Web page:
World Web Accessibility Awareness Day is celebrated every year to raise visibility on the importance of digital accessibility. In an increasingly virtual world, it is crucial to ensure that all individuals, regardless of their abilities or disabilities, can access and use the information, services, and products available online.
We all have the right to access online newspapers and news, make purchases or banking transactions, play video games, take a course, or engage in any other online activity. Currently, we are experiencing a significant digital transformation. Video conferences, remote work, social media, distance education, telemedicine, basic public services for citizens, and cultural and multimedia content, among others, are just a few important examples that demonstrate why we need to promote digital accessibility.
How Do We Ensure Digital Accessibility?
Currently, there are many regional and national regulations that promote and guarantee digital accessibility in Latin America and the Caribbean. There are also guidelines, examples, and methods to achieve this goal. Some examples of effective practices include:
- Making changes to the design and structure of websites or mobile applications to facilitate their use.
- Providing alternative content for those who cannot see or hear online content.
- Allowing voice control, remote control, and keyboard input.
- Providing clear and easy-to-follow navigation.
Four Principles of Digital Accessibility
In general, the key is to ensure digital accessibility and universal access to products and services through four basic principles:
Content should be perceivable by all individuals, regardless of their sensory abilities. This means that the content should be easily visible, audible, and understandable for all users.
An example is the use of captions in videos and audio transcriptions to make auditory content accessible to people with hearing disabilities. Additionally, visual content such as images can have alternative text descriptions (alt text) so that people with visual impairments can access them. Another simple example is not relying solely on colors to convey information since a percentage of the population is color-blind. Signage or information, such as traffic lights, should not be limited to colors alone, allowing more people to understand them.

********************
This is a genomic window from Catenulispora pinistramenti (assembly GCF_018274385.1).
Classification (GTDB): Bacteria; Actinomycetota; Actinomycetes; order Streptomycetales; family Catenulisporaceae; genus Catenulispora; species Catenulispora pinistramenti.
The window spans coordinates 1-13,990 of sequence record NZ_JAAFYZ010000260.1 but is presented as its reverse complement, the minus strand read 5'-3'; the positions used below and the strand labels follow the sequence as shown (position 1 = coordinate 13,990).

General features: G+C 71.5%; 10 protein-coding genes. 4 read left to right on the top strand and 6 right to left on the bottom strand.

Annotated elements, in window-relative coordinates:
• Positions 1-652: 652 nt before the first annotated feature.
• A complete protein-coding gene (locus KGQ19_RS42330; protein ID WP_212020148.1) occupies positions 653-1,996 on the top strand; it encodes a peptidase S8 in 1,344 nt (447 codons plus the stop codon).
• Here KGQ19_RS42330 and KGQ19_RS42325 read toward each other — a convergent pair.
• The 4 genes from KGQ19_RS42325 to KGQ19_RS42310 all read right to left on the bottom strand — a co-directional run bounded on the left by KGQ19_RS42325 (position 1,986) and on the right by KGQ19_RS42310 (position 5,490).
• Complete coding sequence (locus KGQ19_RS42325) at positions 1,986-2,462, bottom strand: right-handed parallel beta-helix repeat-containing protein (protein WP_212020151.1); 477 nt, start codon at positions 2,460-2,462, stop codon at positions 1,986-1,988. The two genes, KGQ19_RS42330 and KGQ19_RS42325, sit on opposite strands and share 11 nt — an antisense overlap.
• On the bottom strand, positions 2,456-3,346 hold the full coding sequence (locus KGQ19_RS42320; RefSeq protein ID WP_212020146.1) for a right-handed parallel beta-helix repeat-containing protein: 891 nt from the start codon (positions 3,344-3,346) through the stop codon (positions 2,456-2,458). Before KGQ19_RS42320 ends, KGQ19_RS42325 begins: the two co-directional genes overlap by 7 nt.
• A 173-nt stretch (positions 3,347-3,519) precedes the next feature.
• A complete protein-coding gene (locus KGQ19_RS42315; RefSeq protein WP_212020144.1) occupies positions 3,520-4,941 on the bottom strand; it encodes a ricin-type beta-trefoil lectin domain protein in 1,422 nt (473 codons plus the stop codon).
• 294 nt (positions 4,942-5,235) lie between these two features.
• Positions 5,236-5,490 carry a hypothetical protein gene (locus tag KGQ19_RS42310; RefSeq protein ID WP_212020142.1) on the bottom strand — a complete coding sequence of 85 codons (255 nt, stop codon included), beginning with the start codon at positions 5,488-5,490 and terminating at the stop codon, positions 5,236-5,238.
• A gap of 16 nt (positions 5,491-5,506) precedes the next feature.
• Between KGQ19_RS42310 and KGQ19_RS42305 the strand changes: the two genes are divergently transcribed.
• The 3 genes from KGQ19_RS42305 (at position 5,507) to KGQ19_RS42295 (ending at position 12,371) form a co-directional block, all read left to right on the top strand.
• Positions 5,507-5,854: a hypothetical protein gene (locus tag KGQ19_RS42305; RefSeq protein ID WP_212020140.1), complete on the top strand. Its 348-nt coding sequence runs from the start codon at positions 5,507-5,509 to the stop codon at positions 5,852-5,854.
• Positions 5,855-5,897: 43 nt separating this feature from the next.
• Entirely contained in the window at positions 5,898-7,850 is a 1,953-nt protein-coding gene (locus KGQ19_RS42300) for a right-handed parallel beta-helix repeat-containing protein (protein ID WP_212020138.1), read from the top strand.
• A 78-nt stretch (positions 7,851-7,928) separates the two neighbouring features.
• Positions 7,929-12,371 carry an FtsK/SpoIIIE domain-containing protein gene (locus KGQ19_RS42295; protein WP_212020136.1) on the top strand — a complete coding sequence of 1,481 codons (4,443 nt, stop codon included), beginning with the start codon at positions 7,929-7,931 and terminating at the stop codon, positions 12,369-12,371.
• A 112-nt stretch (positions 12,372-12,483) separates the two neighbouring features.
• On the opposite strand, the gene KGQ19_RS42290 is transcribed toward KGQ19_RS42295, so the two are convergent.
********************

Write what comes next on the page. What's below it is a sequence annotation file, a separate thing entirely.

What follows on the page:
Content should be operable by all individuals, regardless of their physical or cognitive abilities. This means that users should be able to navigate and use the content effectively, regardless of the technology or devices they use, such as keyboards, touch screens, and voice input, among others.
A concrete example is the use of keyboard shortcuts on a website to allow users to navigate the page without using a mouse, which is useful for people with motor disabilities. A pause button can also be added to a slideshow presentation to allow users to stop and review the content at their own pace.
Content should be understandable by all individuals, regardless of their cognitive or linguistic abilities. This means that the content of digital products should be easy to understand and use, with clear language and the use of simple wording and terminology. It ensures that it is easy to comprehend for all individuals, including those with cognitive disabilities.
Content should be robust and compatible with a variety of technologies and devices to ensure that all individuals can access the content without issues. An example is the use of web standards and clean coding practices, which ensure that the website functions properly on different platforms, browsers, and devices.
Accessibility is a Right
In conclusion, digital accessibility is essential to guarantee inclusion and ensure that all citizens have access to online services and products. By promoting accessibility, not only will the reach and participation of each website or online platform increase, but it will also comply with local and international laws and regulations, improve the user experience, save costs, and achieve greater positioning.
Therefore, digital accessibility is important not only for people with disabilities, for whom it is indispensable, but also as a right that benefits all citizens and promotes inclusion and access to services and products for everyone.